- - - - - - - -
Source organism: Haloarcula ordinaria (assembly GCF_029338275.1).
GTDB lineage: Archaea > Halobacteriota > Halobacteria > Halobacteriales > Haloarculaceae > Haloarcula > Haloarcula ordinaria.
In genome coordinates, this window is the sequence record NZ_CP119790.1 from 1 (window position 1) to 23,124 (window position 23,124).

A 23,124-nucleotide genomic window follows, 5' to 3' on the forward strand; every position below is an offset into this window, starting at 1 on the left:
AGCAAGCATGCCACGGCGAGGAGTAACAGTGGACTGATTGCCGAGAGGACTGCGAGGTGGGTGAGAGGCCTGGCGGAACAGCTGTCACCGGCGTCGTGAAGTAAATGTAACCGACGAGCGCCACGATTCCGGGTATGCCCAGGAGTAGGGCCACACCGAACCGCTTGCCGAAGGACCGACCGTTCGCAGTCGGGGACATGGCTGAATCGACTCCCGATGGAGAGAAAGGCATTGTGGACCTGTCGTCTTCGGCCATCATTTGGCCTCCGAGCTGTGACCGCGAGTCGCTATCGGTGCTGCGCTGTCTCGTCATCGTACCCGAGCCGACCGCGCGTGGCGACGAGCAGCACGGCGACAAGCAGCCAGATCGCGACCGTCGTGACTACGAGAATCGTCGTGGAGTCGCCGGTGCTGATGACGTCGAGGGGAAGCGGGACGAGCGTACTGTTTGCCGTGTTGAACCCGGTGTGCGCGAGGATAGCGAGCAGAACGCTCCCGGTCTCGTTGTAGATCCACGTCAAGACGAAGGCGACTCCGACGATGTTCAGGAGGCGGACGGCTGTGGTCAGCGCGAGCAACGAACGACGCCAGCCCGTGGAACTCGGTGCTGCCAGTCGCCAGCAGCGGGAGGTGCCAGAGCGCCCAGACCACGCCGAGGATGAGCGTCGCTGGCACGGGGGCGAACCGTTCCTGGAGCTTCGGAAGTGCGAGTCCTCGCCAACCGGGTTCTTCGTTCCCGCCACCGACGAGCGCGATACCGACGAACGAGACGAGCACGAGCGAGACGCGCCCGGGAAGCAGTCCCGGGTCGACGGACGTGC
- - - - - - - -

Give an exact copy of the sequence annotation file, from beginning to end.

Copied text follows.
Source organism: Haloarcula ordinaria (assembly GCF_029338275.1).
GTDB lineage: Archaea > Halobacteriota > Halobacteria > Halobacteriales > Haloarculaceae > Haloarcula > Haloarcula ordinaria.
In genome coordinates, this window is the sequence record NZ_CP119790.1 from 1 (window position 1) to 23,124 (window position 23,124).

A 23,124-nucleotide genomic window follows, 5' to 3' on the forward strand; every position below is an offset into this window, starting at 1 on the left:
AGCAAGCATGCCACGGCGAGGAGTAACAGTGGACTGATTGCCGAGAGGACTGCGAGGTGGGTGAGAGGCCTGGCGGAACAGCTGTCACCGGCGTCGTGAAGTAAATGTAACCGACGAGCGCCACGATTCCGGGTATGCCCAGGAGTAGGGCCACACCGAACCGCTTGCCGAAGGACCGACCGTTCGCAGTCGGGGACATGGCTGAATCGACTCCCGATGGAGAGAAAGGCATTGTGGACCTGTCGTCTTCGGCCATCATTTGGCCTCCGAGCTGTGACCGCGAGTCGCTATCGGTGCTGCGCTGTCTCGTCATCGTACCCGAGCCGACCGCGCGTGGCGACGAGCAGCACGGCGACAAGCAGCCAGATCGCGACCGTCGTGACTACGAGAATCGTCGTGGAGTCGCCGGTGCTGATGACGTCGAGGGGAAGCGGGACGAGCGTACTGTTTGCCGTGTTGAACCCGGTGTGCGCGAGGATAGCGAGCAGAACGCTCCCGGTCTCGTTGTAGATCCACGTCAAGACGAAGGCGACTCCGACGATGTTCAGGAGGCGGACGGCTGTGGTCAGCGCGAGCAACGAACGACGCCAGCCCGTGGAACTCGGTGCTGCCAGTCGCCAGCAGCGGGAGGTGCCAGAGCGCCCAGACCACGCCGAGGATGAGCGTCGCTGGCACGGGGGCGAACCGTTCCTGGAGCTTCGGAAGTGCGAGTCCTCGCCAACCGGGTTCTTCGTTCCCGCCACCGACGAGCGCGATACCGACGAACGAGACGAGCACGAGCGAGACGCGCCCGGGAAGCAGTCCCGGGTCGACGGACGTGC